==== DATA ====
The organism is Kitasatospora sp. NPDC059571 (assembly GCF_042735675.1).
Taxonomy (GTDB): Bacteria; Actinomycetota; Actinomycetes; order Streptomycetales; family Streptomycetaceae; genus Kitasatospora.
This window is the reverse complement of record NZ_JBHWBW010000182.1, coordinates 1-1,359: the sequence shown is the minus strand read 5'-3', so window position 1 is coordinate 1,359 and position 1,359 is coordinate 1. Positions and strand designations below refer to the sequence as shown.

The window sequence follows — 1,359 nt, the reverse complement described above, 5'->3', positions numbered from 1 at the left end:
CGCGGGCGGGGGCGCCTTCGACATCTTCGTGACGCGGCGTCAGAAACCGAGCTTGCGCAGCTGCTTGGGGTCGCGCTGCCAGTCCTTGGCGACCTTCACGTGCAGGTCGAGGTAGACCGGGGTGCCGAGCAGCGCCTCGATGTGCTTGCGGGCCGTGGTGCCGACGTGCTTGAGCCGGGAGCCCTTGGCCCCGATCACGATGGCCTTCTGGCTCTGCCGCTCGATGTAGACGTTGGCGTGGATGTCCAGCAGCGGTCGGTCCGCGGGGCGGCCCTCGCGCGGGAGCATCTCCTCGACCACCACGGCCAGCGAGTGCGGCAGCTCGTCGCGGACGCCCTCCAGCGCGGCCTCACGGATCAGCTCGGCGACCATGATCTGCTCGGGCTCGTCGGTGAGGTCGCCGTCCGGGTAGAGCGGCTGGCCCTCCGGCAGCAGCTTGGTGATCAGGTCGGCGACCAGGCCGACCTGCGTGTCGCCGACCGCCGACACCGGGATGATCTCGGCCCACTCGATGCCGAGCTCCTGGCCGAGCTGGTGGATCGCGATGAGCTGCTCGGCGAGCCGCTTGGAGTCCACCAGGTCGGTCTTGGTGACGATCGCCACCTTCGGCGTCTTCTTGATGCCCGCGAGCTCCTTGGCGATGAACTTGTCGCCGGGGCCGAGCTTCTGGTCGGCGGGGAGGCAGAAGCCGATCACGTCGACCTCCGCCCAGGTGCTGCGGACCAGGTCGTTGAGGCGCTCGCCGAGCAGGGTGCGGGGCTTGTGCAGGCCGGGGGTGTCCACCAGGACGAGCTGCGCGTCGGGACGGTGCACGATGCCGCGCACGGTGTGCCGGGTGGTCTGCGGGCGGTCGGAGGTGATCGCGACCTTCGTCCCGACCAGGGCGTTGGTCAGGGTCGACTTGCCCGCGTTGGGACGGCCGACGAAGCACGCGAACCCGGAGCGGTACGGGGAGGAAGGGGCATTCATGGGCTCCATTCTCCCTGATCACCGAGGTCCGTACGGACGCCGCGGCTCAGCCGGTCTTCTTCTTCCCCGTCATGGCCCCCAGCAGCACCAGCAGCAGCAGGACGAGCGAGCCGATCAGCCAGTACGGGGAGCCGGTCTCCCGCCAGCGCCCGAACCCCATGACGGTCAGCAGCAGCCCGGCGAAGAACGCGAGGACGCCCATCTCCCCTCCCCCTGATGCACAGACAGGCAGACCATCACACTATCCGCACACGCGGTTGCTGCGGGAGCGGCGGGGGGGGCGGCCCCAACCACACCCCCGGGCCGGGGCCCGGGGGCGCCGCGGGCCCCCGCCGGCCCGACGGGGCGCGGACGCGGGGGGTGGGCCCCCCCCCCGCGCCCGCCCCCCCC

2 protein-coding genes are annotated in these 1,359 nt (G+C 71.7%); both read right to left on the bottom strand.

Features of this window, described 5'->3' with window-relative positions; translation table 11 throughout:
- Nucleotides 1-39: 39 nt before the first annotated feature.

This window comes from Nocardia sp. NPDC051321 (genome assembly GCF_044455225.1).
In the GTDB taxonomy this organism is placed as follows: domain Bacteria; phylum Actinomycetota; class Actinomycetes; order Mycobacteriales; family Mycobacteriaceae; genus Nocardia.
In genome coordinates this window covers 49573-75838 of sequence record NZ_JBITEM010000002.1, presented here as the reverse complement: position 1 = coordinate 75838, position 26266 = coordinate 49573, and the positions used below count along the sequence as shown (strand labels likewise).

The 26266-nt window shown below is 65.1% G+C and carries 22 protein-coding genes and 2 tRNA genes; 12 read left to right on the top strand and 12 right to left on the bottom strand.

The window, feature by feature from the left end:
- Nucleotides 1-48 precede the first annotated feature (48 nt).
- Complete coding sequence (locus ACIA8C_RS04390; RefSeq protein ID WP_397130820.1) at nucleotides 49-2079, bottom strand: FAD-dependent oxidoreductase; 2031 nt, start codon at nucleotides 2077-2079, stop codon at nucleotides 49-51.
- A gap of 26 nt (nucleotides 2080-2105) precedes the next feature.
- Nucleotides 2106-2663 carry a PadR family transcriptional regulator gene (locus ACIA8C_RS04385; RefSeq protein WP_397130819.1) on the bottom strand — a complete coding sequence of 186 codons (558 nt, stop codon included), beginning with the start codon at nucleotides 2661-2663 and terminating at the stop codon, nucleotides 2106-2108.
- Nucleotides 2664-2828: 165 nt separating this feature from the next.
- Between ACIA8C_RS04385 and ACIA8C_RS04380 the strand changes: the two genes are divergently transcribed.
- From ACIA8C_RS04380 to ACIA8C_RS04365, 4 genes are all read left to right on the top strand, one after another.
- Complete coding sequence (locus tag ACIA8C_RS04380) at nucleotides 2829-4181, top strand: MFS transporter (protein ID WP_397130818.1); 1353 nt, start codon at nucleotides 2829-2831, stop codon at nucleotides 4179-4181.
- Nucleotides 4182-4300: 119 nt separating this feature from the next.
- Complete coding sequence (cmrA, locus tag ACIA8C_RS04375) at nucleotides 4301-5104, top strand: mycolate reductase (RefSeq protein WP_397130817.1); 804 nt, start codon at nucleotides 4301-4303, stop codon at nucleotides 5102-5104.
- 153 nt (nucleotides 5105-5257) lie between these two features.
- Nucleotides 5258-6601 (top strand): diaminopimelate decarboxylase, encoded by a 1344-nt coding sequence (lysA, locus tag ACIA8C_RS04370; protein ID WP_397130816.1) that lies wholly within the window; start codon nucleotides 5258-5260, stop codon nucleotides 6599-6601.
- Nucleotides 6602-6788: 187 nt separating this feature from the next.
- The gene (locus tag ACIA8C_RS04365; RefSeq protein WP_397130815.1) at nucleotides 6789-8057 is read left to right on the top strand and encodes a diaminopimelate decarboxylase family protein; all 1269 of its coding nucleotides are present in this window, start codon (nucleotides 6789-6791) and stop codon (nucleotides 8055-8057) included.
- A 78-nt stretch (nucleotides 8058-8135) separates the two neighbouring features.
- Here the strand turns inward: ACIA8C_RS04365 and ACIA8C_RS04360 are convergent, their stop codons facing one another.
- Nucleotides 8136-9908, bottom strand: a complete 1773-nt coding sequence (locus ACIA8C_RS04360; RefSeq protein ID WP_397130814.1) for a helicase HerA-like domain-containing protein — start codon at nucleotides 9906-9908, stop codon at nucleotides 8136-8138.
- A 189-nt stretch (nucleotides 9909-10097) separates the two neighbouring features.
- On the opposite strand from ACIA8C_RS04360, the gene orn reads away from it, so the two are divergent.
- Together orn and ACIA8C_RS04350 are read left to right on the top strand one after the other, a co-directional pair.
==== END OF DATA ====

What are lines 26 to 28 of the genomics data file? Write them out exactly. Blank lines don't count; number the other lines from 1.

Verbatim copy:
- Nucleotides 6602-6788: 187 nt separating this feature from the next.
- The gene (locus tag ACIA8C_RS04365; RefSeq protein WP_397130815.1) at nucleotides 6789-8057 is read left to right on the top strand and encodes a diaminopimelate decarboxylase family protein; all 1269 of its coding nucleotides are present in this window, start codon (nucleotides 6789-6791) and stop codon (nucleotides 8055-8057) included.
- A 78-nt stretch (nucleotides 8058-8135) separates the two neighbouring features.